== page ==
There’s another Japanese “monster” in the American Major League Baseball (ML). This time, it’s outfielder Masataka Yoshida (30-Boston), who broke into the ML this season.
As of Sept. 9, Yoshida is batting .315 (68-for-216) with seven home runs and 33 RBIs in 55 games. His OPS, which combines slugging and on-base percentage, is a whopping 0.878.
His batting average leads the team and is third in the American League, while his OPS is eighth. Bo Bissett (25-Toronto) and Yandy Diaz (32-Tampa Bay) are close behind him in the league batting average (.326) and .316, respectively. He’s also ahead of fellow Japanese player Shohei Ohtani (29-LA Angels), the Angels’ two-hit monster, in batting average and RBI. In 62 games, Ohtani is batting .274 (66-for-241) with 16 home runs, 42 RBIs and an OPS of .895.토토사이트
Yoshida recently told Star News that he was “not sure” about the secret to his hot hitting that has carried over from the WBC (World Baseball Classic) to the regular season, saying, “Early season results don’t mean much. We’ll talk about it at the end of the season, and I’m just focusing on doing my best in every game I play so that I can maintain my current performance even then.”
In his seven seasons in Nippon Professional Baseball (NPB), Yoshida played a total of 762 games for his former club, the Orix Buffaloes, and compiled a career batting average of .327 with 133 home runs and 467 RBIs. His OPS is a staggering 0.960. He was named an All-Star four times and won the batting title twice. Last year, he helped his team win the Japan Series.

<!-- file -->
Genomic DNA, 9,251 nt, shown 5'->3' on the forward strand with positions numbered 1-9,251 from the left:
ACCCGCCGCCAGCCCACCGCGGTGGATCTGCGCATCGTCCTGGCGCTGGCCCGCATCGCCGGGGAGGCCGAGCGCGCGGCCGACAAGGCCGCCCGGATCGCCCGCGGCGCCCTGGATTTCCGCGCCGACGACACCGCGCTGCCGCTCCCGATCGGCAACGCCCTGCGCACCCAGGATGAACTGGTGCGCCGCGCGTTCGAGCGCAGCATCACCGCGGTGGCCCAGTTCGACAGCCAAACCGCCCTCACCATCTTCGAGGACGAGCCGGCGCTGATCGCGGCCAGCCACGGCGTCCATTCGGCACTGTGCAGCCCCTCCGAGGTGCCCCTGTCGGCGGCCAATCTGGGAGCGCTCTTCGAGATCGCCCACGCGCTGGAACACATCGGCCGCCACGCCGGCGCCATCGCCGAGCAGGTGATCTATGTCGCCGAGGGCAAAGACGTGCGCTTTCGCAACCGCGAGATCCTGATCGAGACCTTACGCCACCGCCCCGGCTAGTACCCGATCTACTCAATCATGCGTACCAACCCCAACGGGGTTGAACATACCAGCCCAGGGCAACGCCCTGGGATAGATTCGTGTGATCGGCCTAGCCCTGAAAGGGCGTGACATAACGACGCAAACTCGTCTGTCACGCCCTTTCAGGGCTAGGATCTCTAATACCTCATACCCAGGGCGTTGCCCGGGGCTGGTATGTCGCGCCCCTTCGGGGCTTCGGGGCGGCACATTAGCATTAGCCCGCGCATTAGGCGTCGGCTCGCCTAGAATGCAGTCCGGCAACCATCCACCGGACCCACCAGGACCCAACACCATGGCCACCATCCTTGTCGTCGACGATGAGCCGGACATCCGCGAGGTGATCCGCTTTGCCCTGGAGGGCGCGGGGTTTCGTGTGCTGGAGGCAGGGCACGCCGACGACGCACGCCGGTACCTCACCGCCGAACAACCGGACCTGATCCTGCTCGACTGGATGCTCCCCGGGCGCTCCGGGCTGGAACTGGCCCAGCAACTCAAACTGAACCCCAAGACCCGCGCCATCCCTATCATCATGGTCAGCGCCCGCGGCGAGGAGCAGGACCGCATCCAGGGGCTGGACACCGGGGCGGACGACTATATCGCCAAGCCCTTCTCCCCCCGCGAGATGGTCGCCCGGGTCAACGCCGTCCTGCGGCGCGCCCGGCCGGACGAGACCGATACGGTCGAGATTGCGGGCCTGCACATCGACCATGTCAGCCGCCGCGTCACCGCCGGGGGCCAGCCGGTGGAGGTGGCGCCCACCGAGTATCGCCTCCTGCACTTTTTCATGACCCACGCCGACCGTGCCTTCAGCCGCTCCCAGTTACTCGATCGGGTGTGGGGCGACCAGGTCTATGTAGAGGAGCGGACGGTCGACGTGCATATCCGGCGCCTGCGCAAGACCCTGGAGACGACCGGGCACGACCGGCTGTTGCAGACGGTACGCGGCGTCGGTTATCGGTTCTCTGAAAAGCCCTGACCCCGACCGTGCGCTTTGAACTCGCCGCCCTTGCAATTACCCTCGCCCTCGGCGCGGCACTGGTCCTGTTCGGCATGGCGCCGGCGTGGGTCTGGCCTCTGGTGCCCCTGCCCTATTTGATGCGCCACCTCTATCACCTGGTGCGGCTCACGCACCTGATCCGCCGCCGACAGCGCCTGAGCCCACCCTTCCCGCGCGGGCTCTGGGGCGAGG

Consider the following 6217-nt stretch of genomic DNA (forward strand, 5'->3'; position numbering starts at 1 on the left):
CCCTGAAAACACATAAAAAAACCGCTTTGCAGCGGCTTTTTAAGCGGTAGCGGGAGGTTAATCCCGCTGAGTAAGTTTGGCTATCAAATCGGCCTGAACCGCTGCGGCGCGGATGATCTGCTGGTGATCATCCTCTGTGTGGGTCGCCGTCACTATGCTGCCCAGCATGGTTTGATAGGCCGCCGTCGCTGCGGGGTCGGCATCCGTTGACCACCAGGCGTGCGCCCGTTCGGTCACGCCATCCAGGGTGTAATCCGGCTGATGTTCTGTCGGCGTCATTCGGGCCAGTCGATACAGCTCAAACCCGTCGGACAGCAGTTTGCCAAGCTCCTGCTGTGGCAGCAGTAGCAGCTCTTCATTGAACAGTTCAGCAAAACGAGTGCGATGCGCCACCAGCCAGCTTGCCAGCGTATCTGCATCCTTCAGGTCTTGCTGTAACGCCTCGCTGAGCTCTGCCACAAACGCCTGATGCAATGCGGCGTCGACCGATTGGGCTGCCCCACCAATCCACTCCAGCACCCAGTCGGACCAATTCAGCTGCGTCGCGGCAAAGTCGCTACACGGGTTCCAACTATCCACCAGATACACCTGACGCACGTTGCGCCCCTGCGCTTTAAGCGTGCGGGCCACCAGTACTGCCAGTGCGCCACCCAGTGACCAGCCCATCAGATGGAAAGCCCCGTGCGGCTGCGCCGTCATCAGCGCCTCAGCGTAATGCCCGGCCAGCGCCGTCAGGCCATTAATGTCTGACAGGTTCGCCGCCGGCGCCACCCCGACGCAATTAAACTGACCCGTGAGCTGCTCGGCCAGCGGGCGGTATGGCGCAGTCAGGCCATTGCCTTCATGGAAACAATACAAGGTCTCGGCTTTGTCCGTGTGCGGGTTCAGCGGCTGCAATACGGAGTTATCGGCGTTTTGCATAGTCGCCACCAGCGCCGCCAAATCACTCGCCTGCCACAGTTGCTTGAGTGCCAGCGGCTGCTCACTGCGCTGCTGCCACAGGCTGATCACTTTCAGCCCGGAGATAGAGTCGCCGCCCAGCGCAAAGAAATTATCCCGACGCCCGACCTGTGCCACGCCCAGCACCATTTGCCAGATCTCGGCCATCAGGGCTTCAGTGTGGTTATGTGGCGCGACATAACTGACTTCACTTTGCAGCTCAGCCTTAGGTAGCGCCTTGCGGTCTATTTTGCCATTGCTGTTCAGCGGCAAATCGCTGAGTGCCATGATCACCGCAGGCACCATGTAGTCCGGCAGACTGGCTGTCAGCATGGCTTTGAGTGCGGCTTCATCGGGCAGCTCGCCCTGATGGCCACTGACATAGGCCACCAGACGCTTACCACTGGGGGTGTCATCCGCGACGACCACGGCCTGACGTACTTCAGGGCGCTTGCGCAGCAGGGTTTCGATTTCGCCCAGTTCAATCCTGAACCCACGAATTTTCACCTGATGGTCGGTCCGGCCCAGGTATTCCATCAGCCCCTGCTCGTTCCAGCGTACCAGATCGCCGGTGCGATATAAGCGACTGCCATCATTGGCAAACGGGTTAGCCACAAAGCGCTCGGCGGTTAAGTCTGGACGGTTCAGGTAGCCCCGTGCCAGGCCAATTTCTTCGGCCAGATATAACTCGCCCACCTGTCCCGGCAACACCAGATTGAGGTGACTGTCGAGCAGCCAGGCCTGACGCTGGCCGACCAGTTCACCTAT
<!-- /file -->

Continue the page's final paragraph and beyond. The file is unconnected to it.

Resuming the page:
He also won gold at the 2020 Tokyo Olympics and helped his country win the 2023 WBC in March. His .409 batting average and 13 RBIs at the WBC are the highest in the tournament’s history. This shows that he is not only a precise hitter, but also an opportunistic one.
Here’s a one-on-one with Yoshida.
- Do you have any difficulties facing unfamiliar pitchers in a new environment?
When I was playing in Japan, I watched Major League Baseball on the TV in the clubhouse for a long time and often, so it’s not a big deal. Of course, there are differences between facing them in person and watching them on TV, but as the season progresses, I will continue to modify, supplement, and try to get better based on experience and data.
- In past interviews with Star News, former Major League Baseball players Munenori Kawasaki (42-retired) and Ichiro Suzuki (50-retired) said that the difference between Japan and Major League Baseball is the “more liberal clubhouse culture compared to Japan”.
“There are definitely subtle differences between Japan and the United States. However, my experience in the U.S. is still too small to say that they are the same, and they don’t really affect the way I play baseball.
- Have you sought advice from Japanese seniors who have made it to the major leagues before you?
I’ve talked to Seiya Suzuki (29), who plays for the Chicago Cubs. But I didn’t ask him for advice or talk to him in depth. He simply shared his experience that the U.S. is a great place to play baseball.
- What is team life like?
I’m happy with the environment in Boston. We don’t have any problems in the United States. I don’t have any Boston teammates that I’m particularly close to, but I’m having fun and getting along with most of the team.
- What are your goals for this season?
I don’t have any numerical goals, like batting average or home runs. The most important thing is to stay healthy and have a good season, and I’m taking care of that.
- What advice do you have for young Asian players who want to make it to the major leagues?
The most important thing is to believe in yourself. It’s not an easy road, but if you believe in yourself and keep working hard, it’s possible.